The Who, What, Where, Why, How and How Much of Art Licensing

When artists first learn about the concept of art licensing, they are full of questions.  They want to understand what it is, how it works, and if it is for them.  We know you have these same questions, so here are the basics of art licensing to help you on your exploration to determine if this is the right path for you.


Artists who want to share in the “success or failure” of a product versus being paid for their time for the creation of art often choose to license their art.

Traditionally these artists are paid a royalty based on the sale price of a product and the quantity sold (similar to how a salesperson working on commission is paid).

For those individuals who are willing to work hard to create the necessary collections of art needed by manufacturers, to work with the legalities of a contract, who are willing to continually market themselves and their works, and willing to work under a system that does not guarantee immediate income for the work being done, art licensing may be the route to take.


Art that works well for licensing is art that is relevant and relatable to both the manufacturer and the end use consumer who is willing to pay for products displaying that art.  The role of the artwork on that product is to sell the product!


Manufacturers and retailers from around the world may choose to get their art by licensing it.  There really are not geographic boundaries!  One has to be concerned of the legalities of working with manufacturers in foreign countries, but there are opportunities existing.  A great place to connect with manufacturers are at trade show where artists exhibit their works, and manufacturers and retailers attend with the purpose of licensing artwork for their products.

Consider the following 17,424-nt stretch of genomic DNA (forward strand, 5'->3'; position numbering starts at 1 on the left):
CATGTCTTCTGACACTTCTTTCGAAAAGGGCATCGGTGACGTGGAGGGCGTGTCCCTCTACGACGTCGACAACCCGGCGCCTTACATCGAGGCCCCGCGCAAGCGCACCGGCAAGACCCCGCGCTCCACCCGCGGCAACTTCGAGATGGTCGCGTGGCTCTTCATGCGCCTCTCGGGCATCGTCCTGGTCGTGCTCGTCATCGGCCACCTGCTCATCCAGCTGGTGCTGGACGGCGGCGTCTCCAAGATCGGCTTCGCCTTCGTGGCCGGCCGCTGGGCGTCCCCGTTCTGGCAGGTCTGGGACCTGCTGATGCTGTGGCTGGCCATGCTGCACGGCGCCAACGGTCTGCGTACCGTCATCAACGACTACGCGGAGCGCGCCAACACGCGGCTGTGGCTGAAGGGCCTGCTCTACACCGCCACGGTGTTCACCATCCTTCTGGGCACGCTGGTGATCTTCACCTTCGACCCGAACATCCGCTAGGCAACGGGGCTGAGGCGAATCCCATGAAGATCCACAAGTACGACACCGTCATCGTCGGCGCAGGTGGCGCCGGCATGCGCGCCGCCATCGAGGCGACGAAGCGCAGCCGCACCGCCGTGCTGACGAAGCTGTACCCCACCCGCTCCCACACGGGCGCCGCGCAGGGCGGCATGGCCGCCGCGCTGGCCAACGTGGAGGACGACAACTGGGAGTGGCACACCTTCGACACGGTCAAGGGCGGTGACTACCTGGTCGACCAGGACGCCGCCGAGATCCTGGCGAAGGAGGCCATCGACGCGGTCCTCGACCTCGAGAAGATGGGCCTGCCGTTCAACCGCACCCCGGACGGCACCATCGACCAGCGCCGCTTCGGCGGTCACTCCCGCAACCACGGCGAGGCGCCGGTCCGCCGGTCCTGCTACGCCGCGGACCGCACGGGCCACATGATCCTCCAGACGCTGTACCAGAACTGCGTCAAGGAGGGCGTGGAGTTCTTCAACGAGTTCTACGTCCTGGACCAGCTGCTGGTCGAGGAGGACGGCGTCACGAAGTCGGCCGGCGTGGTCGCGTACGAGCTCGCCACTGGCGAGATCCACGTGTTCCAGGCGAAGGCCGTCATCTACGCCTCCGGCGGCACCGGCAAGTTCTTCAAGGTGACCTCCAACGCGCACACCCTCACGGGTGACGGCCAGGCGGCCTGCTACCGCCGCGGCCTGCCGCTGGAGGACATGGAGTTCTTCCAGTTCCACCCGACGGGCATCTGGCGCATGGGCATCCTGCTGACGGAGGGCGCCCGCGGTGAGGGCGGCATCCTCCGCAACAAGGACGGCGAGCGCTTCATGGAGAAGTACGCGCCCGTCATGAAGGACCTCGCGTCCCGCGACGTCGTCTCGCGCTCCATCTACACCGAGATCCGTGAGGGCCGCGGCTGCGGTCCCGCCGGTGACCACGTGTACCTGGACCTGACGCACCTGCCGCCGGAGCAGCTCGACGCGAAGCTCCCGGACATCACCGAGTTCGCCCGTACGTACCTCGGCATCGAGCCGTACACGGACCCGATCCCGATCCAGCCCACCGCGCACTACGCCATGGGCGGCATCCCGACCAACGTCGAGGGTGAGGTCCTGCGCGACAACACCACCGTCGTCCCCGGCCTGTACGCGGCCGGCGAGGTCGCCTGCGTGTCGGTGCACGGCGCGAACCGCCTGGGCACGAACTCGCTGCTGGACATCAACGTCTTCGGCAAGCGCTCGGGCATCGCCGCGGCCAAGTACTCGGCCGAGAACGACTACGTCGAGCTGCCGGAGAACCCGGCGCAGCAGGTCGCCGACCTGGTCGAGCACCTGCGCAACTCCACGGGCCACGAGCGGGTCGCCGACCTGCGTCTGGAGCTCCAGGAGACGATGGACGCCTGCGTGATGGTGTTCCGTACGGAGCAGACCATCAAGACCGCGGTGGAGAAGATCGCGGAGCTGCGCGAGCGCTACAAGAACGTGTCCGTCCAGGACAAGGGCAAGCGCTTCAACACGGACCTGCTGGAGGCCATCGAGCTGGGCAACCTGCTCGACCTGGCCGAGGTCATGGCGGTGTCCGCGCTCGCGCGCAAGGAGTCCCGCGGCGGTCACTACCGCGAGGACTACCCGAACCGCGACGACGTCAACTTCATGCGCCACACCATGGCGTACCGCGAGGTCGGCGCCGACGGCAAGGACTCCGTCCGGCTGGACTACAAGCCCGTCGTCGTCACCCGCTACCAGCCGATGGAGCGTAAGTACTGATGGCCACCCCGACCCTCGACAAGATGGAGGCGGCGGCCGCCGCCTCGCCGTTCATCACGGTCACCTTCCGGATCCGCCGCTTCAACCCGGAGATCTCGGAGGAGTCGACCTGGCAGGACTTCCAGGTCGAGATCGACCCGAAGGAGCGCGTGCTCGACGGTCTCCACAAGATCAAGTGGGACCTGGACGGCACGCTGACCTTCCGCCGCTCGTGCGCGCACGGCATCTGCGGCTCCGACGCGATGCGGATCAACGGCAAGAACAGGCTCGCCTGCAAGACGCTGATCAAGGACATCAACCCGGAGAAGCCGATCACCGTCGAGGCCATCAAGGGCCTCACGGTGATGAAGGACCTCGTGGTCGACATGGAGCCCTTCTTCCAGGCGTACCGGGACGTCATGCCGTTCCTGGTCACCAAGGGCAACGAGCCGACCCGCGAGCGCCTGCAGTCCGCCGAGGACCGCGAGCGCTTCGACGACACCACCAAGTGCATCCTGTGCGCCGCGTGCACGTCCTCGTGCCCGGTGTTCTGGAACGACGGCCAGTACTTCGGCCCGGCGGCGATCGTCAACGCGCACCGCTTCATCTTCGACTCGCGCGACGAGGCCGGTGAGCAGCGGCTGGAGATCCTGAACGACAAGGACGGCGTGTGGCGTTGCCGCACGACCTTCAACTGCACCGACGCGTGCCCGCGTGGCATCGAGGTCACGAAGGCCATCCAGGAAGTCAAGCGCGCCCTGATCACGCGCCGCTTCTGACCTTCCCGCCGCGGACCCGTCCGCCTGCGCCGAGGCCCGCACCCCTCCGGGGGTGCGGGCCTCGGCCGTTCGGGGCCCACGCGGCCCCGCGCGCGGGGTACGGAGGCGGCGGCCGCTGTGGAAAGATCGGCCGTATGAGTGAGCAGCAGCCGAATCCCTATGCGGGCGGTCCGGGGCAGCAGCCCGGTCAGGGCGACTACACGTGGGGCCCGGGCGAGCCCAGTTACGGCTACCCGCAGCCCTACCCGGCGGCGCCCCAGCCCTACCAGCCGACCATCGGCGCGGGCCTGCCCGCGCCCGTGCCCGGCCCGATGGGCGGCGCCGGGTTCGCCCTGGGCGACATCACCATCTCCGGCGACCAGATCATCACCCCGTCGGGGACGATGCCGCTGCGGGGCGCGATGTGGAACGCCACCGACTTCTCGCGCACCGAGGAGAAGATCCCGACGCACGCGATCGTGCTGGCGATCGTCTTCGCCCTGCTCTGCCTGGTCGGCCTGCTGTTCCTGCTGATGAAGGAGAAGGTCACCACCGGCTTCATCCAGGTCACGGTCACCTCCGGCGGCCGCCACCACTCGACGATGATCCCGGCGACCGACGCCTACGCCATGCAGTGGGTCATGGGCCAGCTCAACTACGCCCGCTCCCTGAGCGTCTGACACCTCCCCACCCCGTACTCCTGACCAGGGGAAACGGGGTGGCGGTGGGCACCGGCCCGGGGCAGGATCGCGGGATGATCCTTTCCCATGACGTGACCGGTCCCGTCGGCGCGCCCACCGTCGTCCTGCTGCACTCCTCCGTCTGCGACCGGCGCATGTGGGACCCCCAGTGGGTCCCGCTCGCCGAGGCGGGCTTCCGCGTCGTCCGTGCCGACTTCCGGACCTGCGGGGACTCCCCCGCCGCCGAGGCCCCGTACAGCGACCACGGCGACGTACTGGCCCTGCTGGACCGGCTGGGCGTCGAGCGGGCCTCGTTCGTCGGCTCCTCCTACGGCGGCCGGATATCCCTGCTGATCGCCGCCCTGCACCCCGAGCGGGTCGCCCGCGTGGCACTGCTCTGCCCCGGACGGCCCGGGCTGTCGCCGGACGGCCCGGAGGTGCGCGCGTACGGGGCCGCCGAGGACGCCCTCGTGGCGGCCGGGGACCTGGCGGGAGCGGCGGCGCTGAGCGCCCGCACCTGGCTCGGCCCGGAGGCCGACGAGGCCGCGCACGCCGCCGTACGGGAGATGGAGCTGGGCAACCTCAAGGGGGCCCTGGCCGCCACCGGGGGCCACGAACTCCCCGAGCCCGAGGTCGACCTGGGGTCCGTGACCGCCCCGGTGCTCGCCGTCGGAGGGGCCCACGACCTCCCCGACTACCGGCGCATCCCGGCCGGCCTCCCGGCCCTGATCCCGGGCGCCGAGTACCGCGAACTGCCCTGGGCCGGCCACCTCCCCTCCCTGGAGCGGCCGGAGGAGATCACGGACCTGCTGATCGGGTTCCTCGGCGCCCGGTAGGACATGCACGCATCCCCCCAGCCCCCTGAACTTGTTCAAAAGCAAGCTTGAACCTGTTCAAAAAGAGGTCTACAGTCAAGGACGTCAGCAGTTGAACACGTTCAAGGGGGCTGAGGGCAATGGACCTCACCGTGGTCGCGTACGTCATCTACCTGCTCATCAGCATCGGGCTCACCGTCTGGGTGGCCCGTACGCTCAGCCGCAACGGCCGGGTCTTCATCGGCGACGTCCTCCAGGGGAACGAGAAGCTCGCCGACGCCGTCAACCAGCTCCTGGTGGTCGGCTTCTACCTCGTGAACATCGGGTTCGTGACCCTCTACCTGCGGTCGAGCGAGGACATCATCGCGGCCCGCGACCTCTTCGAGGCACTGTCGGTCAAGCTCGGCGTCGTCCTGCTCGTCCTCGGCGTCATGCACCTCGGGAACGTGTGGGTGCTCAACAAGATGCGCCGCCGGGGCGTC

Here are the main U.S. shows to consider for exhibiting, as well as a couple of foreign shows if you are inclined to be participate . . .

Links to trade shows


Manufacturers and retailers use art and “properties” on products as an added mechanism to help sell to consumers.  They know that if a consumer is a fan of a brand or a property (movie, television show, etc.), and artwork from the brand or property is on a product, the chance for a purchase by that customer is significantly greater. 

So how do manufacturers and retailers get art for their products?  There are four primary ways:

  • The use of their own in-house art departments
  • The outright purchase of art from artists/designers (copyrights and all!)
  • The use of stock art from studios and factories who create their products
  • The licensing of art (either traditional royalty based Agreement, or a flat fee Agreement – both Agreements to define term of use, products in which the art will be used, and the territory of use, where the artist retains the copyrights to the art).

Manufacturers often choose licensing for the following reasons:

  • Exclusivity – by licensing art, a manufacturer can negotiate exclusive use of an artist’s design for their products; ensuring their competitors won’t bring the same thing to market.
  • Flexibility – by licensing art, manufacturers can work with artists with a wide variety of styles that they might not be able to create with a group of in-house artists.
  • Cost savings – when a manufacturer licenses art, they pay the artist based on how well the product sells.  So while their expense can vary, they are always directly related to the income from sales of the product.